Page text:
But other than this, I am unsure of it. I’m also a bit weirded out that every guide that’s telling me to merely create firewall rules for LAN and NAT to do this simply doesn’t work for me. Like what am I missing from those guides, are they suggesting that setup based on a certain hardware like a switch, or should it be able to work on my current setup as is?

If you scroll further down you’ll see Advanced Configuration >> Custom Options box in OpenVPN client.

Perhaps if you were to put everything in the same address range as your pfSense router, you might get a bit further. Not sure if you have OpenWRT acting as a router or an access Point, if it’s an AP then the clients are being DHCP’ed from pfSense then at least it’s not double NATed.

Don’t have any other ideas perhaps someone else has had the same problem.

I actually never messed with OpenWRT much after installing on the router as it couldn’t handle OpenVPN, so I left it as is. I could try and see if putting it in AP mode is possible, that way being on same subnet and DHCP’d from pfSense, then I may get the result I am looking for, good shout on that.

As for the custom options, each VPN provider has their own setting and I wouldn’t have a clue what to put in there beyond that, honestly. But FWIW, here’s my settings from advanced.

I’ll go and look up on how to go about putting OpenWRT in AP mode and see if that helps.

Okay, so. @neogrid you were really helpful with that shout. Two things.

  1. When I am on the same IP range as pfSense, i.e. 192.168.1.XXX, the rules work flawlessly.
  2. I am unable to set my OpenWRT in a way where it plays as an access point and stays on 192.168.1.XXX range.

So, I was having trouble getting OpenWRT to work accordingly. So, before wasting a lot of time, I figured I’ll just directly connect the ethernet from pfSense to my PC and see if a specific IP rule works to exclude internet access, and it did. I am able to exclude internet whenever I assign myself a static IP that matches the rules.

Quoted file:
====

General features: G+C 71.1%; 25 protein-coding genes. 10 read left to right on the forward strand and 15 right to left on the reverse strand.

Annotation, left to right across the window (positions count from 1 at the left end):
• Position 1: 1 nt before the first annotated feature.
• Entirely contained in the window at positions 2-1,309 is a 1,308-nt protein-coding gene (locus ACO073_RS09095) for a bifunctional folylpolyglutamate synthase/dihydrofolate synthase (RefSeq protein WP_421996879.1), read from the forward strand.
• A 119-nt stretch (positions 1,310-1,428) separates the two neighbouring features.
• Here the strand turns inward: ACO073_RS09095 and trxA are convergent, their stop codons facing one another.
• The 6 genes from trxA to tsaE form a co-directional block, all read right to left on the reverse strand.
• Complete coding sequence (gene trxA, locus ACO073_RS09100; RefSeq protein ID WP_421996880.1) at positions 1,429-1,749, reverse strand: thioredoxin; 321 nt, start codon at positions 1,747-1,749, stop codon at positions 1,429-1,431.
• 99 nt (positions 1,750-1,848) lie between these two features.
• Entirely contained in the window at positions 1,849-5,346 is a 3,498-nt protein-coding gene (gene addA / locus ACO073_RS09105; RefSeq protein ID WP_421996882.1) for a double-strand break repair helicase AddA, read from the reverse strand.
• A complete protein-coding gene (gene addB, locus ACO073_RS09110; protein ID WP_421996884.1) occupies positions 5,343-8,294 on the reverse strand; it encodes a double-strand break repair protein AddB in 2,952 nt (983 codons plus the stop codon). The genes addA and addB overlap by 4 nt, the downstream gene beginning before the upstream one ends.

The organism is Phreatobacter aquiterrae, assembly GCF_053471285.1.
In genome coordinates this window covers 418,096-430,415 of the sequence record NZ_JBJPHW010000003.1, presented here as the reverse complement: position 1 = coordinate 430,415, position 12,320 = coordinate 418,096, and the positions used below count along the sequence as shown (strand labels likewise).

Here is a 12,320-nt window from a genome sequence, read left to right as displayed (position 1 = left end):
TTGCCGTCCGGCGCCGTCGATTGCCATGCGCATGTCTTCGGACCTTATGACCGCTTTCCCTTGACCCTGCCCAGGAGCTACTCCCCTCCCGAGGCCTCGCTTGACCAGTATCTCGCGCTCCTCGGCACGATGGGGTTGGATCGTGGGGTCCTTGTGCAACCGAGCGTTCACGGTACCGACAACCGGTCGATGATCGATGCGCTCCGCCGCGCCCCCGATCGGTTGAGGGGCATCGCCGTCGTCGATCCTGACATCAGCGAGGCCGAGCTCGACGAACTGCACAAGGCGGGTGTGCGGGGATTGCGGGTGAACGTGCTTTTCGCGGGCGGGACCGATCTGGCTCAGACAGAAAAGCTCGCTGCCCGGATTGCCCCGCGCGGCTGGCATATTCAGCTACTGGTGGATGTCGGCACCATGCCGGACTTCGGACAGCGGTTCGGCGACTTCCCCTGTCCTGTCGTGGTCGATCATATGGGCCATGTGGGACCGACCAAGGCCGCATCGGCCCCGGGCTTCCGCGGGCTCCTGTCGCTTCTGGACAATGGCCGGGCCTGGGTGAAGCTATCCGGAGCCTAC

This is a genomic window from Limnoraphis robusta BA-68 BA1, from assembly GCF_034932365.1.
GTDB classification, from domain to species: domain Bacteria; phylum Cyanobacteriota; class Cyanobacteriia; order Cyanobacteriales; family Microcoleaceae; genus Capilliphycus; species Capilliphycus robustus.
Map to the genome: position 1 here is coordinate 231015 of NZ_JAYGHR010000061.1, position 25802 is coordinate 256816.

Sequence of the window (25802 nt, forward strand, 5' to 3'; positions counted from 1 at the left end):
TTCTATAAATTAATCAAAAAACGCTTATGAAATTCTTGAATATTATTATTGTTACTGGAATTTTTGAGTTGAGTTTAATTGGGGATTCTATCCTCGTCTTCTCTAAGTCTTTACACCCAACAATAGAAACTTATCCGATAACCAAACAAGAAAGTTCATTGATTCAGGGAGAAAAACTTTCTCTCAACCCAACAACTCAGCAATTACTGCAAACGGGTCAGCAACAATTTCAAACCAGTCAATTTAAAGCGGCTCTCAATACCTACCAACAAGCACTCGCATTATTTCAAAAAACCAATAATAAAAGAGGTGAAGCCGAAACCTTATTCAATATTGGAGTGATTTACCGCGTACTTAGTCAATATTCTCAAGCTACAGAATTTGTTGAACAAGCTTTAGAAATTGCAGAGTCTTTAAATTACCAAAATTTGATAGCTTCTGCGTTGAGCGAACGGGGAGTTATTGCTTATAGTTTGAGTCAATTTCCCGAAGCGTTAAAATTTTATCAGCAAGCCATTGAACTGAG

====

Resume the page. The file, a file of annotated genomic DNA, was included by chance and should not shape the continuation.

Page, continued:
But now I’m stuck with making my router that’s OpenWRT to share the same IP range as my pfSense, which I’m assuming should happen if I setup my OpenWRT as an access point? If so, I’m having trouble doing that.

I tried assigning IP on LAN on same network as pfSense, where my OpenWRT LAN is and pfSense is set as and while internet works and I can access OpenWRT, I can’t connect to pfSense even via and the rule to exclude VPN doesn’t work. It only works when I connect my PC directly to pfSense, and not via my OpenWRT router.

Any input you can give on this matter on OpenWRT side? Now that we’ve confirmed that rules work when we’re on the same IP range as pfSense, but not another. We just need to make sure OpenWRT and pfSense can both run on same IP range and be accessible via their IP.

Okay, an update.

I made a mistake and had my pfSense connected to OpenWRT’s WAN port, as soon as I moved it to LAN port, everything worked fine. I’m on the same network now, and the firewall rules are working as intended!

My desktop PC doesn’t go through VPN anymore, and rest of the network does.

Thank you once again for a good shout, @neogrid! All I had to do was set my OpenWRT router on same subnet as my pfSense and everything worked flawlessly. :raised_hands:t4:

Ok great you got it working.

When you can find a switch, I’d still recommend buying a managed switch and run vlans when you’re using a VPN.

Any major benefits of doing that, though? Like I’ll eventually get it for ease of deployment on multiple devices anyway, instead of just using a router in the way I am right now. Just asking to understand the primary benefits of it and such.

Its mainly for security. You don’t want untrusted traffic hopping all over your network.

And the traffic when being routed through a router like this is untrusted, as opposed to if it was from a managed switch?

Perhaps it just depends on your point of view, while vlans allow you to segment your network, if you are paying for the use of a VPN, it’s much easier to setup a vlan for that so that all traffic on that network passes through the VPN without needing to think about it too much. If the VPN service goes down it’s easier to deploy a kill switch without affecting the traffic requiring the ISP.

Fair enough.

Thanks once again for the input, though. Much appreciated!